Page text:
While the risk of getting or spreading COVID-19 from pets’ collars, leashes, or carriers also appears to be limited, it’s always a good idea to keep these items clean.


NEW Last updated: October 6, 2020

Identify another person in your household, a neighbour or a friend who is willing and able to care for your pet if you get COVID-19. Make sure you have an emergency kit prepared, with at least two weeks’ worth of your pet’s food and any needed medications. Consult with your veterinarian for further information on how to make an emergency kit.


NEW Last updated: October 6, 2020

Contact your veterinarian before you bring your pet or service animal to the veterinary clinic/hospital. You should tell them why you are concerned about your animal being ill (e.g., what symptoms of illness you are seeing) and that the animal has been exposed to someone who has been sick with COVID-19. Do not take the animal to a veterinary clinic/hospital until you have consulted with your veterinarian, especially if you are personally ill with COVID-19.

If your pet gets sick, it is unlikely that it is because it has COVID-19. There is most likely a different cause for its illness. There is also no evidence to suggest that animals, including pets, are playing a role in the spread of COVID-19.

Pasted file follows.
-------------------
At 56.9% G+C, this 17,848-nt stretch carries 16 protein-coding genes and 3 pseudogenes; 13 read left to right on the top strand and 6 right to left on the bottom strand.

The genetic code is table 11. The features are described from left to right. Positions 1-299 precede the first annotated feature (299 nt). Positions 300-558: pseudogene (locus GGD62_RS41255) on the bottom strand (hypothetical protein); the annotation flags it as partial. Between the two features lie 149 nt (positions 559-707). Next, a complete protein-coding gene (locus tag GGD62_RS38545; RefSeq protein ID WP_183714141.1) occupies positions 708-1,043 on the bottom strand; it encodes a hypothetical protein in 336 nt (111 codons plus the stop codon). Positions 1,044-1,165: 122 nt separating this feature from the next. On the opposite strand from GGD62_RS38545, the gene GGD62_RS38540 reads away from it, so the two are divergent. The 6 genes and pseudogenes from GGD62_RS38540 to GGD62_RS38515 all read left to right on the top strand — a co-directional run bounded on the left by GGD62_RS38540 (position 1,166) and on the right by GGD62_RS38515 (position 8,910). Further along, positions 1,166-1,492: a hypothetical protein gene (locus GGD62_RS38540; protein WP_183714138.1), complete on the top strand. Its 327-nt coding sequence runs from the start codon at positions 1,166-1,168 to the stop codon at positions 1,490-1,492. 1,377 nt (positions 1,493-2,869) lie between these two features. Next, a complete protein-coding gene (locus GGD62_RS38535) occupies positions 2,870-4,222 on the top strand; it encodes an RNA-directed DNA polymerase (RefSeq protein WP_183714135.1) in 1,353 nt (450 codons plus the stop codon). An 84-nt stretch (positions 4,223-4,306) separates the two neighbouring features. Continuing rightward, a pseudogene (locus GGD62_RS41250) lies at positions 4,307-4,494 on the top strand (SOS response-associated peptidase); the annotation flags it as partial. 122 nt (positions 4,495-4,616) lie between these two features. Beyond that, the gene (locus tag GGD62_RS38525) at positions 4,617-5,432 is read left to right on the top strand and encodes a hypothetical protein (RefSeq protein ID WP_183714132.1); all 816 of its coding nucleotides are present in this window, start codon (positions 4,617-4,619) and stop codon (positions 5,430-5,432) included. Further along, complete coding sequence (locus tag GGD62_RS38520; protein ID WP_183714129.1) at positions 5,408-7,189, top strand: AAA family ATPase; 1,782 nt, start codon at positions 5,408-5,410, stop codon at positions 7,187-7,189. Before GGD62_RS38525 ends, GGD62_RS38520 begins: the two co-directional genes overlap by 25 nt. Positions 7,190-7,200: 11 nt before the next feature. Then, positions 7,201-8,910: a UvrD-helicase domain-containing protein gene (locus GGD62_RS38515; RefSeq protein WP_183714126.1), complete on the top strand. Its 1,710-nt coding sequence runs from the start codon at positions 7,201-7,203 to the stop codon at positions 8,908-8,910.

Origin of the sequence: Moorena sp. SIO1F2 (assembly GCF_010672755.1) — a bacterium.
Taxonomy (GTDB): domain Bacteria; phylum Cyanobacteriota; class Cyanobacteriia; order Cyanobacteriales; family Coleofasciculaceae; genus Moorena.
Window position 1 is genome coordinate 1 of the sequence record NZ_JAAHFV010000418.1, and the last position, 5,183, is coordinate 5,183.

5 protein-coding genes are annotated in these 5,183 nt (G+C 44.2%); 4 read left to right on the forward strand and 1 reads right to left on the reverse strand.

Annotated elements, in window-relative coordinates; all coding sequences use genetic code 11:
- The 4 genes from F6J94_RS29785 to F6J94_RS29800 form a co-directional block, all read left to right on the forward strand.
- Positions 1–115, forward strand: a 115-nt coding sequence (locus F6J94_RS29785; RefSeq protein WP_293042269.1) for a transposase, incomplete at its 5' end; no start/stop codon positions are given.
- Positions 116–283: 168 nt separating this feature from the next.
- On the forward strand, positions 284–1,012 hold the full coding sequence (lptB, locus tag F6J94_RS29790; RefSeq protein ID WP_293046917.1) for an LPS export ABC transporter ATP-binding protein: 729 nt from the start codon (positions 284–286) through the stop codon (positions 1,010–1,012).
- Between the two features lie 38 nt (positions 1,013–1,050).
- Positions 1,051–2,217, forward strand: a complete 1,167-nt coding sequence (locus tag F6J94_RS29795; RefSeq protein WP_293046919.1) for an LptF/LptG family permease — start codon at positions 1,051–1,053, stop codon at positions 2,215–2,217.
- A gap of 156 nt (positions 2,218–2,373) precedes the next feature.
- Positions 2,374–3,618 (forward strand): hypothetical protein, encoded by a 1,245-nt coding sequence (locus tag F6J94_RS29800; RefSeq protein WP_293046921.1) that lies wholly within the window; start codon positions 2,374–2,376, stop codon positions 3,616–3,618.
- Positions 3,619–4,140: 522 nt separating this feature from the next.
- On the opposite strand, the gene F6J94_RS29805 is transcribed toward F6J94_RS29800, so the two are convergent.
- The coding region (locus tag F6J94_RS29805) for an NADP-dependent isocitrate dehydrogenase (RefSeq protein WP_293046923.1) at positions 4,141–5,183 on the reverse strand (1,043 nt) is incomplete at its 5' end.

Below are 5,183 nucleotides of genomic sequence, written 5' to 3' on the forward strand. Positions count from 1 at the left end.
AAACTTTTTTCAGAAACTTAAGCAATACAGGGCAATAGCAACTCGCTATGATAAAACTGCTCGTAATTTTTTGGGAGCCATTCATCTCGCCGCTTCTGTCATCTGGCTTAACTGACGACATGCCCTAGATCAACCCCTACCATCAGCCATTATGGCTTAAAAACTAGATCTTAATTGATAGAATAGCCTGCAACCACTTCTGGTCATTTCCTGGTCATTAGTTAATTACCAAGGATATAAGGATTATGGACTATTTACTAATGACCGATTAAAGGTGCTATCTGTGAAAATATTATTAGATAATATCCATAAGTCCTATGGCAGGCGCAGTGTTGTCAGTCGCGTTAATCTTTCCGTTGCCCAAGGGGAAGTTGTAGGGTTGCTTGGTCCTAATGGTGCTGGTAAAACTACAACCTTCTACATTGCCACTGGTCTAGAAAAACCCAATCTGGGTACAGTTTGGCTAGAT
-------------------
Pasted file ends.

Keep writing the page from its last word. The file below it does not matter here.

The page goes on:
NEW Last updated: October 6, 2020

You should restrict contact with pets and other animals while you are sick with COVID-19, just like you would restrict contact with other people.

Have another member of your household care for your animals, if possible. If you have a service animal or you must care for your animals, then wear a cloth face covering. Don’t share food, kiss or hug them, and wash your hands before and after any contact with them. You should not share dishes, drinking glasses, cups, eating utensils, towels, or bedding with other people or pets in your home. Cats should also be kept indoors as much as possible.

NEW Last updated: October 6, 2020

If you are sick with COVID-19 or another communicable disease, you are advised to stay home and reduce contact with other people until you are well. if the appointment is routine or non-urgent, consider rescheduling it until your physician and/or your public health provider believe you are no longer infectious. If you are sick with COVID-19, and you believe your pet or service animal is ill, you should seek assistance from your veterinarian to determine how to best care for your pet or service animal while minimizing risks of transmitting COVID-19 to other people.
Be sure to contact your veterinarian before heading to the veterinary clinic/hospital to see what they recommend for your situation.


NEW Last updated: October 6, 2020

Call your regular veterinarian of the Office of the Chief Veterinary Officer at 204-794-1591 with any questions about your animal’s health related to COVID-19. You should tell them why you are concerned about your animal being ill (e.g., what symptoms you are seeing) and whether the animal has had close contact with someone who has been sick with COVID-19.